- Las Vegas tourism officials urge changes to lure more visitors to U.S. (04-04-2012)
- Las Vegas tourism numbers continue steady climb (04-10-2012)
- Passenger count soars at McCarran during February (03-29-2012)
- Moody’s analysts: ‘The Las Vegas recovery is under way’ (03-19-2012)
- More Sun tourism news
- More Sun gaming news
The prototypical Las Vegas visitor in 2011 was a 49-year-old, white, married, Southern California man who has a college degree and earns $100,000 a year or more.
He came here with someone else, spent at least three nights, paying about $84 a night for a room purchased online after some Internet research. He drove here and spent about $275 for food and beverages, $135 for shopping, $65 for transportation, $48 for shows and $11 for sightseeing.
More than likely, he didn’t venture downtown.
He spent about three hours a day gambling with a budget of $448 — he’s gradually spent less gambling over the last five years and has become less likely to return to Vegas because there are casinos closer to home.
That’s the snapshot the Las Vegas Convention and Visitors Authority captured in its 2011 Visitor Profile Study using the resources of its marketing research staff and San Francisco-based GLS Research.
A summary of the report was presented Tuesday to the LVCVA’s board of directors.
The report was developed from 300 interviews a month through the year by GLS researchers questioning Las Vegas visitors.
Kevin Bagger, the LVCVA’s senior director of marketing, said the information provided in the 104-page report would help the agency develop marketing strategies and enable resorts and attractions in Las Vegas to better understand their customers.
The LVCVA bases most of its budget and advertising decisions on market research. In fiscal year 2013, the LVCVA plans to spend $85.1 million for advertising and $33.4 million for marketing.
Visitor profile studies, which have been compiled for 35 years, enable the LVCVA to observe trends over time. They’ve been valuable in quantifying visitor behavior during the recession and helping resorts determine their strengths and weaknesses.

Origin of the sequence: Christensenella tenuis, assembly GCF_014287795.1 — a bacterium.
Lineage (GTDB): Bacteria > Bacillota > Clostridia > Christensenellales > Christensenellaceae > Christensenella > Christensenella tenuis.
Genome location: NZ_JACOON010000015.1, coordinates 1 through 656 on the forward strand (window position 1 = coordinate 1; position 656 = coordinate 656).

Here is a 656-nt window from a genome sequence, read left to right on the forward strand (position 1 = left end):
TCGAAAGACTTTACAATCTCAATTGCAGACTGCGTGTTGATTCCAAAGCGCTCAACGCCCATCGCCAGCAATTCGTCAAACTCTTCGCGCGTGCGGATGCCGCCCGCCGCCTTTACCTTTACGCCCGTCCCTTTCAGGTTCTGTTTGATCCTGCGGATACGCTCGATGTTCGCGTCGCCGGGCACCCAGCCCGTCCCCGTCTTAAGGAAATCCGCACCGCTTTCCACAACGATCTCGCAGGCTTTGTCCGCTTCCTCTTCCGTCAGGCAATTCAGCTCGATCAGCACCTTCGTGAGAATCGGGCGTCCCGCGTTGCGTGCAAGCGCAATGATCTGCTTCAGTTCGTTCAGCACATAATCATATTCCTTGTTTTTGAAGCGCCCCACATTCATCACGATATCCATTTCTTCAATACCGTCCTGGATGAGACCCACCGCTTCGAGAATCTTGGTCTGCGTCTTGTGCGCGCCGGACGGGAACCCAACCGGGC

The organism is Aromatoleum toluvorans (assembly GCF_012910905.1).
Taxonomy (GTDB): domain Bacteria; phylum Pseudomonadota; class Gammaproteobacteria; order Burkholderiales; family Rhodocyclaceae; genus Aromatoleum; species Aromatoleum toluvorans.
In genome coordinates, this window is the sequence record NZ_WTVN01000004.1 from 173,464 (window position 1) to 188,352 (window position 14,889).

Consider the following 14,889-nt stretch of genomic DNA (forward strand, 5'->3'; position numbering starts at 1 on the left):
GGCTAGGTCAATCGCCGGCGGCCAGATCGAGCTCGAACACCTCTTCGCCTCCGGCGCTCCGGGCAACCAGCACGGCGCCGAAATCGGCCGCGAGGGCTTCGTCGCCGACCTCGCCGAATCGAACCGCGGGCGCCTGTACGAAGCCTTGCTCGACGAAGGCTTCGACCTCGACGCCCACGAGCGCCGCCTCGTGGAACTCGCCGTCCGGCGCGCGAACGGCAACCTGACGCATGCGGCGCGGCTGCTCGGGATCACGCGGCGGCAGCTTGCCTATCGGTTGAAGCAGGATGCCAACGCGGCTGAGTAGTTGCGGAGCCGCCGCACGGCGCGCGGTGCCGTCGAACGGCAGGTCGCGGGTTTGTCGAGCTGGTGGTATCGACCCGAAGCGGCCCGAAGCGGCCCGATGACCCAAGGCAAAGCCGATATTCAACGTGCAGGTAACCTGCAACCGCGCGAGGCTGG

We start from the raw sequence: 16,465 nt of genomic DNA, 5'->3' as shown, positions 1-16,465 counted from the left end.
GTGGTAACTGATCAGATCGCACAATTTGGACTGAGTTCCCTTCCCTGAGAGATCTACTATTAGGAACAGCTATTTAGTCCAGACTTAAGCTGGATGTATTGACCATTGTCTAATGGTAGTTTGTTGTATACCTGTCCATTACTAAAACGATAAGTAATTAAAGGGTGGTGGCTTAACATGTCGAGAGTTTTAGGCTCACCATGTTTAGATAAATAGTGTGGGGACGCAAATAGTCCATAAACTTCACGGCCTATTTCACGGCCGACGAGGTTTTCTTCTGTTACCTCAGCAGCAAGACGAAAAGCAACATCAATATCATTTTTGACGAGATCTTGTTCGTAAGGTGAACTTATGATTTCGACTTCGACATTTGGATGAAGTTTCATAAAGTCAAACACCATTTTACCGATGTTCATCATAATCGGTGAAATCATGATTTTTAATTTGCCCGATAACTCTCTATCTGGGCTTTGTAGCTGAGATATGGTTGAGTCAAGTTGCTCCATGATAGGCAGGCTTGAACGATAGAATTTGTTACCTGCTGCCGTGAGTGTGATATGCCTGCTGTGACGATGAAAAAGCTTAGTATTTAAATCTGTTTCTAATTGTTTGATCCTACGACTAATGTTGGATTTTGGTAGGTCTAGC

In addition to demographic profiles, the study addresses the types of properties visitors seek, how they find out about them, frequency of visits, transportation, activities, places visited, entertainment, what they thought of their visit and whether they would come back.
The survey also has started exploring how people use social media to decide what to do in Las Vegas.
Among key findings in the 2011 report:
• The proportion of visitors who gambled in Las Vegas hasdeclined from 85 percent in 2008 to 77 percent in 2011.
• Among those who gambled, their budget has gotten smaller. In 2007, average visitors said they budgeted $556 to play. In 2011, it was $448.
• Fewer people are attending shows in Las Vegas — 60 percent last year compared with 72 percent in 2008. They are more often going to lounge shows with fewer paying to see headliners or comedians.
• The satisfaction rate with Las Vegas is very high — 99 percent are either very or somewhat satisfied with the experience. The biggest reasons for not being satisfied are hotel complaints and the trip being too short or too expensive.